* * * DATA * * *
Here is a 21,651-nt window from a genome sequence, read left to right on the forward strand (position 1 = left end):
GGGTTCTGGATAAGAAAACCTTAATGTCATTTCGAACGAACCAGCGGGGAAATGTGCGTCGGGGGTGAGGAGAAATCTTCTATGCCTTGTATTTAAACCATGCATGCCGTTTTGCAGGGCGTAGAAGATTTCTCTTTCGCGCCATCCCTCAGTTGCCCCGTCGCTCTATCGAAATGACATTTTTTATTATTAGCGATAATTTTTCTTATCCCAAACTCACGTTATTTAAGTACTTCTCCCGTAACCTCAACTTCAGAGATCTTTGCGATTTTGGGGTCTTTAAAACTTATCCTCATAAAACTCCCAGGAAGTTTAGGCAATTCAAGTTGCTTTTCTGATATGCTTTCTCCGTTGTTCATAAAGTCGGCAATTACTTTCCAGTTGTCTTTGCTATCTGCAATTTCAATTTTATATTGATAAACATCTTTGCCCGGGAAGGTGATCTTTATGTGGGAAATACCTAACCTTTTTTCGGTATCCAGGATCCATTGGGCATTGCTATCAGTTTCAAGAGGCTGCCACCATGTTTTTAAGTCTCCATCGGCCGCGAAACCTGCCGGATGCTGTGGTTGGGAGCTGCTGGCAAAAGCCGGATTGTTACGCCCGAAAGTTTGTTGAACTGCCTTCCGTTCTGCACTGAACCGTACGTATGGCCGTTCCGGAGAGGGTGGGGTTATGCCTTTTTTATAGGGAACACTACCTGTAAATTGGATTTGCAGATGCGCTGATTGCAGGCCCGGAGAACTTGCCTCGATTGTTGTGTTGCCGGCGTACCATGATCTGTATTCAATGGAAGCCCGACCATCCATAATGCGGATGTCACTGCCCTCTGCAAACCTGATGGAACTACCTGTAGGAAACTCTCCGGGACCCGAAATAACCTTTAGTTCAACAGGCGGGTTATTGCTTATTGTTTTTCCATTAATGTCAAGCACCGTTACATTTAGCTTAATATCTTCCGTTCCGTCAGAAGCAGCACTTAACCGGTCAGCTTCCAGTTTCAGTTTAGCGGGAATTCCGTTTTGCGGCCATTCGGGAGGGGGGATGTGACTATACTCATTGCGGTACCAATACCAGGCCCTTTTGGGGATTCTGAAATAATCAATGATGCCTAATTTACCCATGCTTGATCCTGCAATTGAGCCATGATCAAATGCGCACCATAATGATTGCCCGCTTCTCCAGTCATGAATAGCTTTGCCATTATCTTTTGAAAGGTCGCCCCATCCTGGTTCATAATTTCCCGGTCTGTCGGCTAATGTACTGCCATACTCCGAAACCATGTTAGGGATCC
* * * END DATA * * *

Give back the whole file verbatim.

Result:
Here is a 21,651-nt window from a genome sequence, read left to right on the forward strand (position 1 = left end):
GGGTTCTGGATAAGAAAACCTTAATGTCATTTCGAACGAACCAGCGGGGAAATGTGCGTCGGGGGTGAGGAGAAATCTTCTATGCCTTGTATTTAAACCATGCATGCCGTTTTGCAGGGCGTAGAAGATTTCTCTTTCGCGCCATCCCTCAGTTGCCCCGTCGCTCTATCGAAATGACATTTTTTATTATTAGCGATAATTTTTCTTATCCCAAACTCACGTTATTTAAGTACTTCTCCCGTAACCTCAACTTCAGAGATCTTTGCGATTTTGGGGTCTTTAAAACTTATCCTCATAAAACTCCCAGGAAGTTTAGGCAATTCAAGTTGCTTTTCTGATATGCTTTCTCCGTTGTTCATAAAGTCGGCAATTACTTTCCAGTTGTCTTTGCTATCTGCAATTTCAATTTTATATTGATAAACATCTTTGCCCGGGAAGGTGATCTTTATGTGGGAAATACCTAACCTTTTTTCGGTATCCAGGATCCATTGGGCATTGCTATCAGTTTCAAGAGGCTGCCACCATGTTTTTAAGTCTCCATCGGCCGCGAAACCTGCCGGATGCTGTGGTTGGGAGCTGCTGGCAAAAGCCGGATTGTTACGCCCGAAAGTTTGTTGAACTGCCTTCCGTTCTGCACTGAACCGTACGTATGGCCGTTCCGGAGAGGGTGGGGTTATGCCTTTTTTATAGGGAACACTACCTGTAAATTGGATTTGCAGATGCGCTGATTGCAGGCCCGGAGAACTTGCCTCGATTGTTGTGTTGCCGGCGTACCATGATCTGTATTCAATGGAAGCCCGACCATCCATAATGCGGATGTCACTGCCCTCTGCAAACCTGATGGAACTACCTGTAGGAAACTCTCCGGGACCCGAAATAACCTTTAGTTCAACAGGCGGGTTATTGCTTATTGTTTTTCCATTAATGTCAAGCACCGTTACATTTAGCTTAATATCTTCCGTTCCGTCAGAAGCAGCACTTAACCGGTCAGCTTCCAGTTTCAGTTTAGCGGGAATTCCGTTTTGCGGCCATTCGGGAGGGGGGATGTGACTATACTCATTGCGGTACCAATACCAGGCCCTTTTGGGGATTCTGAAATAATCAATGATGCCTAATTTACCCATGCTTGATCCTGCAATTGAGCCATGATCAAATGCGCACCATAATGATTGCCCGCTTCTCCAGTCATGAATAGCTTTGCCATTATCTTTTGAAAGGTCGCCCCATCCTGGTTCATAATTTCCCGGTCTGTCGGCTAATGTACTGCCATACTCCGAAACCATGTTAGGGATCC